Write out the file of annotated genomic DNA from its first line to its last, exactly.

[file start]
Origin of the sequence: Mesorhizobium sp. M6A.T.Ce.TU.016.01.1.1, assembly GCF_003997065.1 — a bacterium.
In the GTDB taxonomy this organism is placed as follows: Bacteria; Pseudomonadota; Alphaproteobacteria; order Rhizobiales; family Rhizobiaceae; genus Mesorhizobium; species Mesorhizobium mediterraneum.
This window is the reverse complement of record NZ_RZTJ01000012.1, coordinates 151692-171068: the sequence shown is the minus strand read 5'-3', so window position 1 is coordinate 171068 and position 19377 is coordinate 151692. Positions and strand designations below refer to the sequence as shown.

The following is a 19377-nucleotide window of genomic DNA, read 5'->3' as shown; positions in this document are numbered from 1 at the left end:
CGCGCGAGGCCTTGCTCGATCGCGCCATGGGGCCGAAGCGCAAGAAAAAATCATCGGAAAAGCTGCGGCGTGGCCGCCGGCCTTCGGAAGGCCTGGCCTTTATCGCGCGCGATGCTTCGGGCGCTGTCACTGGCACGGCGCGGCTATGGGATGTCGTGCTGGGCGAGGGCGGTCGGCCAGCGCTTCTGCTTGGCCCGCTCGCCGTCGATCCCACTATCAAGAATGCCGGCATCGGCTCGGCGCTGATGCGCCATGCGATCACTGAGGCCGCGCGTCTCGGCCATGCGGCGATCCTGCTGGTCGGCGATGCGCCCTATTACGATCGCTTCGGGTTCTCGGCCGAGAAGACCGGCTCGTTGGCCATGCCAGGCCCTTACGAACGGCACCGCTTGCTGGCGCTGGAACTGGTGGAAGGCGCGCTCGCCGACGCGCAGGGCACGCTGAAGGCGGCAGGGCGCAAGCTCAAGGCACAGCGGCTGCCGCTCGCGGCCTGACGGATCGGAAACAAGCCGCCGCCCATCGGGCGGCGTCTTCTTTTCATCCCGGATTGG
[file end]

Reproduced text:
Origin of the sequence: Mesorhizobium sp. M6A.T.Ce.TU.016.01.1.1, assembly GCF_003997065.1 — a bacterium.
In the GTDB taxonomy this organism is placed as follows: Bacteria; Pseudomonadota; Alphaproteobacteria; order Rhizobiales; family Rhizobiaceae; genus Mesorhizobium; species Mesorhizobium mediterraneum.
This window is the reverse complement of record NZ_RZTJ01000012.1, coordinates 151692-171068: the sequence shown is the minus strand read 5'-3', so window position 1 is coordinate 171068 and position 19377 is coordinate 151692. Positions and strand designations below refer to the sequence as shown.

The following is a 19377-nucleotide window of genomic DNA, read 5'->3' as shown; positions in this document are numbered from 1 at the left end:
CGCGCGAGGCCTTGCTCGATCGCGCCATGGGGCCGAAGCGCAAGAAAAAATCATCGGAAAAGCTGCGGCGTGGCCGCCGGCCTTCGGAAGGCCTGGCCTTTATCGCGCGCGATGCTTCGGGCGCTGTCACTGGCACGGCGCGGCTATGGGATGTCGTGCTGGGCGAGGGCGGTCGGCCAGCGCTTCTGCTTGGCCCGCTCGCCGTCGATCCCACTATCAAGAATGCCGGCATCGGCTCGGCGCTGATGCGCCATGCGATCACTGAGGCCGCGCGTCTCGGCCATGCGGCGATCCTGCTGGTCGGCGATGCGCCCTATTACGATCGCTTCGGGTTCTCGGCCGAGAAGACCGGCTCGTTGGCCATGCCAGGCCCTTACGAACGGCACCGCTTGCTGGCGCTGGAACTGGTGGAAGGCGCGCTCGCCGACGCGCAGGGCACGCTGAAGGCGGCAGGGCGCAAGCTCAAGGCACAGCGGCTGCCGCTCGCGGCCTGACGGATCGGAAACAAGCCGCCGCCCATCGGGCGGCGTCTTCTTTTCATCCCGGATTGG